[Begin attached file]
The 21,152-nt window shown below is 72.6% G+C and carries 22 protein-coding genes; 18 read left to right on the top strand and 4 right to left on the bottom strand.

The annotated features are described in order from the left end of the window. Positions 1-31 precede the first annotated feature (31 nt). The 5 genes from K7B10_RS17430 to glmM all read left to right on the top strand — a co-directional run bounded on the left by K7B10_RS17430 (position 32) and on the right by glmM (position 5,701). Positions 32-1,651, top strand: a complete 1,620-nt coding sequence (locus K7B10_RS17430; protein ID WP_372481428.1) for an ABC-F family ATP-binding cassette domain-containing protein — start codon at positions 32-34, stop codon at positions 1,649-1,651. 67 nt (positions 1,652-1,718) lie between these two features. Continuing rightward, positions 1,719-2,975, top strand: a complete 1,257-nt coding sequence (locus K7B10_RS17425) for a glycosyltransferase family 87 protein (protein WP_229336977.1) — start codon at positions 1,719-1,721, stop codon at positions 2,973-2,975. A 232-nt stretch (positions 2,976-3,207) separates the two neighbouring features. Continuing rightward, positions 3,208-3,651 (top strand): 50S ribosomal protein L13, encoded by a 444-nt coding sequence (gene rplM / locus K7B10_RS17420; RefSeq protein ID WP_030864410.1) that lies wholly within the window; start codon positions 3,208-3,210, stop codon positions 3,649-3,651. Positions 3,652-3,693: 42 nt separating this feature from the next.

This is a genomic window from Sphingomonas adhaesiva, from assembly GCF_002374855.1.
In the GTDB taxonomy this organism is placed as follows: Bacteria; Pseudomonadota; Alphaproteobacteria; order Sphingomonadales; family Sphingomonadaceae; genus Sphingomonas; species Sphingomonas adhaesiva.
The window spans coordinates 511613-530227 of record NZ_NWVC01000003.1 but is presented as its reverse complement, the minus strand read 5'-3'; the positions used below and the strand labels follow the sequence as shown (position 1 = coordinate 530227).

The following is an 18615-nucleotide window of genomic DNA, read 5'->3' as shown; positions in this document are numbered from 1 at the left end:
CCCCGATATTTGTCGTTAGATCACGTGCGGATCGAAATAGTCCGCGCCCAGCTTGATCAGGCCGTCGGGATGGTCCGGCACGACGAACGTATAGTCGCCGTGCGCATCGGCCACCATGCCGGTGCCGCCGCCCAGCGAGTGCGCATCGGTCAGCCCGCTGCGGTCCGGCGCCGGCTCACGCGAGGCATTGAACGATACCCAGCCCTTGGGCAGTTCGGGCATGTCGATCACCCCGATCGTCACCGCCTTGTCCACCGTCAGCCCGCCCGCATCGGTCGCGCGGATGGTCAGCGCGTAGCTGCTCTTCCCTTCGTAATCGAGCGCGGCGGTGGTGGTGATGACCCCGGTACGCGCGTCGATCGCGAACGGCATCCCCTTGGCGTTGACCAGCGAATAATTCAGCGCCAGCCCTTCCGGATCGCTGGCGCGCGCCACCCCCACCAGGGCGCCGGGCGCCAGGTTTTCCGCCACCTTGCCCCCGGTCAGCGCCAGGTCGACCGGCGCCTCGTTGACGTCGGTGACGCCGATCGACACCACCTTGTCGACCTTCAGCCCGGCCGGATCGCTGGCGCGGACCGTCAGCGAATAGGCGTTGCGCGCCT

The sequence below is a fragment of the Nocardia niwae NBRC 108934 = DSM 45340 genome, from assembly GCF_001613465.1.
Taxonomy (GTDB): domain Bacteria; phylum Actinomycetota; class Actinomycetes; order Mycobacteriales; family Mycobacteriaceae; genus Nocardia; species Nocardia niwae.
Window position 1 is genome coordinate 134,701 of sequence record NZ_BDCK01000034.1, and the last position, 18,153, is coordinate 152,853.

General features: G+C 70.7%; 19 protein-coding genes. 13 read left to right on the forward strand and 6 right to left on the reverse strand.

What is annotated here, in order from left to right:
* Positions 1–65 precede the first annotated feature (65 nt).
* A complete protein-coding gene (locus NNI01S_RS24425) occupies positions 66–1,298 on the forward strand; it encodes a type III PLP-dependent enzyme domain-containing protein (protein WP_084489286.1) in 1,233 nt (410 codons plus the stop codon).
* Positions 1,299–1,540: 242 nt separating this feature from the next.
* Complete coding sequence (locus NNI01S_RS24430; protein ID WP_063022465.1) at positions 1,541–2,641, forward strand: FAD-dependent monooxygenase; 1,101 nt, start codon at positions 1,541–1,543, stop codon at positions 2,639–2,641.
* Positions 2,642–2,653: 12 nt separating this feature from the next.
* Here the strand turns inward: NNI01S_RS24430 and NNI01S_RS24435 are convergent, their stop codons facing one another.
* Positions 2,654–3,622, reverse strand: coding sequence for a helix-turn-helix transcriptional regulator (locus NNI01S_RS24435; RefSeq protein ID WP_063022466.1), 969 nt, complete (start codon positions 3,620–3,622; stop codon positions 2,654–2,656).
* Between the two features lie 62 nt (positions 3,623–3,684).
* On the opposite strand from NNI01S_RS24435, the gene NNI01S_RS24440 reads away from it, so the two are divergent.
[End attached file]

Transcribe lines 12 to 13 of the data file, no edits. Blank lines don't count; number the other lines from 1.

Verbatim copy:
What is annotated here, in order from left to right:
* Positions 1–65 precede the first annotated feature (65 nt).